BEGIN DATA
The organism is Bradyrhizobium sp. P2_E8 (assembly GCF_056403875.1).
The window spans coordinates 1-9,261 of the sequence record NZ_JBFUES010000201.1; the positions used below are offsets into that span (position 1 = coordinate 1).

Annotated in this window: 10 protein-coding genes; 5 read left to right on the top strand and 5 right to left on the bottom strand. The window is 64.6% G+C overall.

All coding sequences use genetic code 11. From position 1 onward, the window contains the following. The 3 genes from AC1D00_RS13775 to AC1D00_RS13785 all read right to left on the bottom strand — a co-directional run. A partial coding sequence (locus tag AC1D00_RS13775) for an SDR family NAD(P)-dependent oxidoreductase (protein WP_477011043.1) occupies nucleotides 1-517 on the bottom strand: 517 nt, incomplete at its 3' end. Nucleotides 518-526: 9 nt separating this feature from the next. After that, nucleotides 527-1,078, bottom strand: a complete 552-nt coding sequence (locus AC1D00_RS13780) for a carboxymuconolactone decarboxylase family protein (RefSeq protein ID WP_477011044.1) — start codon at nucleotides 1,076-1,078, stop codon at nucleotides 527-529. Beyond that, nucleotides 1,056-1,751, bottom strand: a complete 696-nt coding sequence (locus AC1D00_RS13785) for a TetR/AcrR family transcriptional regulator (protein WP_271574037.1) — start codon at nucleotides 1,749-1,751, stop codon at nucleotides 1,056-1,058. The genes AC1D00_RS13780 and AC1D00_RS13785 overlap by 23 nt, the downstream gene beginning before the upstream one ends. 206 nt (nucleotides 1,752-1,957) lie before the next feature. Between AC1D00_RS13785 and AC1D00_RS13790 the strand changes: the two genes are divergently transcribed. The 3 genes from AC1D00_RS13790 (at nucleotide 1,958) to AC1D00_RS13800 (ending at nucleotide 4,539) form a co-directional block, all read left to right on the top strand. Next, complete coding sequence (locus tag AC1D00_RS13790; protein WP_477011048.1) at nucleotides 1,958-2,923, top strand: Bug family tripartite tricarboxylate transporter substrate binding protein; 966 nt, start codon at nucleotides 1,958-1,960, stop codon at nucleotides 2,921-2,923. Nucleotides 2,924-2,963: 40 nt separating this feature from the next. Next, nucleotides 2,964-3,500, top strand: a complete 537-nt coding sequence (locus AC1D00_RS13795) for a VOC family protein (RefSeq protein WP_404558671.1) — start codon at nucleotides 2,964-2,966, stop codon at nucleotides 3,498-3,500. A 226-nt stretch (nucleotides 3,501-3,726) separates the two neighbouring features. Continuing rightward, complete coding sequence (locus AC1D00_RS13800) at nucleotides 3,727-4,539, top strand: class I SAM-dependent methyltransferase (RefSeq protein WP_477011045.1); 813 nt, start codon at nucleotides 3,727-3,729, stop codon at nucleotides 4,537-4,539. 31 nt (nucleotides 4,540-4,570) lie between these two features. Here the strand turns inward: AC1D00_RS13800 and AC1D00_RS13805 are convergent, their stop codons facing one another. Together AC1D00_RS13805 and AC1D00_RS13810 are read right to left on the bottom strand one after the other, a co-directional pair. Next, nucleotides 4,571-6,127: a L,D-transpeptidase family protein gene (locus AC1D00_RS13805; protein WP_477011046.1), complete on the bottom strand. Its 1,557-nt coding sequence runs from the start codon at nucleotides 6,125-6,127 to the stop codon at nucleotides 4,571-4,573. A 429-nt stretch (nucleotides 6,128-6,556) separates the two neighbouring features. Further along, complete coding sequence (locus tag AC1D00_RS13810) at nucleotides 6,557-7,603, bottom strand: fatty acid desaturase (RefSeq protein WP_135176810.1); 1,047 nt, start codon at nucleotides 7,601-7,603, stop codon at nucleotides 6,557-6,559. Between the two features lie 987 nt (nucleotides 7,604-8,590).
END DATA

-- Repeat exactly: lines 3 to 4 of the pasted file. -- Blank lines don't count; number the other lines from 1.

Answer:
Annotated in this window: 10 protein-coding genes; 5 read left to right on the top strand and 5 right to left on the bottom strand. The window is 64.6% G+C overall.

All coding sequences use genetic code 11. From position 1 onward, the window contains the following. The 3 genes from AC1D00_RS13775 to AC1D00_RS13785 all read right to left on the bottom strand — a co-directional run. A partial coding sequence (locus tag AC1D00_RS13775) for an SDR family NAD(P)-dependent oxidoreductase (protein WP_477011043.1) occupies nucleotides 1-517 on the bottom strand: 517 nt, incomplete at its 3' end. Nucleotides 518-526: 9 nt separating this feature from the next. After that, nucleotides 527-1,078, bottom strand: a complete 552-nt coding sequence (locus AC1D00_RS13780) for a carboxymuconolactone decarboxylase family protein (RefSeq protein ID WP_477011044.1) — start codon at nucleotides 1,076-1,078, stop codon at nucleotides 527-529. Beyond that, nucleotides 1,056-1,751, bottom strand: a complete 696-nt coding sequence (locus AC1D00_RS13785) for a TetR/AcrR family transcriptional regulator (protein WP_271574037.1) — start codon at nucleotides 1,749-1,751, stop codon at nucleotides 1,056-1,058. The genes AC1D00_RS13780 and AC1D00_RS13785 overlap by 23 nt, the downstream gene beginning before the upstream one ends. 206 nt (nucleotides 1,752-1,957) lie before the next feature. Between AC1D00_RS13785 and AC1D00_RS13790 the strand changes: the two genes are divergently transcribed. The 3 genes from AC1D00_RS13790 (at nucleotide 1,958) to AC1D00_RS13800 (ending at nucleotide 4,539) form a co-directional block, all read left to right on the top strand. Next, complete coding sequence (locus tag AC1D00_RS13790; protein WP_477011048.1) at nucleotides 1,958-2,923, top strand: Bug family tripartite tricarboxylate transporter substrate binding protein; 966 nt, start codon at nucleotides 1,958-1,960, stop codon at nucleotides 2,921-2,923. Nucleotides 2,924-2,963: 40 nt separating this feature from the next. Next, nucleotides 2,964-3,500, top strand: a complete 537-nt coding sequence (locus AC1D00_RS13795) for a VOC family protein (RefSeq protein WP_404558671.1) — start codon at nucleotides 2,964-2,966, stop codon at nucleotides 3,498-3,500. A 226-nt stretch (nucleotides 3,501-3,726) separates the two neighbouring features. Continuing rightward, complete coding sequence (locus AC1D00_RS13800) at nucleotides 3,727-4,539, top strand: class I SAM-dependent methyltransferase (RefSeq protein WP_477011045.1); 813 nt, start codon at nucleotides 3,727-3,729, stop codon at nucleotides 4,537-4,539. 31 nt (nucleotides 4,540-4,570) lie between these two features. Here the strand turns inward: AC1D00_RS13800 and AC1D00_RS13805 are convergent, their stop codons facing one another. Together AC1D00_RS13805 and AC1D00_RS13810 are read right to left on the bottom strand one after the other, a co-directional pair. Next, nucleotides 4,571-6,127: a L,D-transpeptidase family protein gene (locus AC1D00_RS13805; protein WP_477011046.1), complete on the bottom strand. Its 1,557-nt coding sequence runs from the start codon at nucleotides 6,125-6,127 to the stop codon at nucleotides 4,571-4,573. A 429-nt stretch (nucleotides 6,128-6,556) separates the two neighbouring features. Further along, complete coding sequence (locus tag AC1D00_RS13810) at nucleotides 6,557-7,603, bottom strand: fatty acid desaturase (RefSeq protein WP_135176810.1); 1,047 nt, start codon at nucleotides 7,601-7,603, stop codon at nucleotides 6,557-6,559. Between the two features lie 987 nt (nucleotides 7,604-8,590).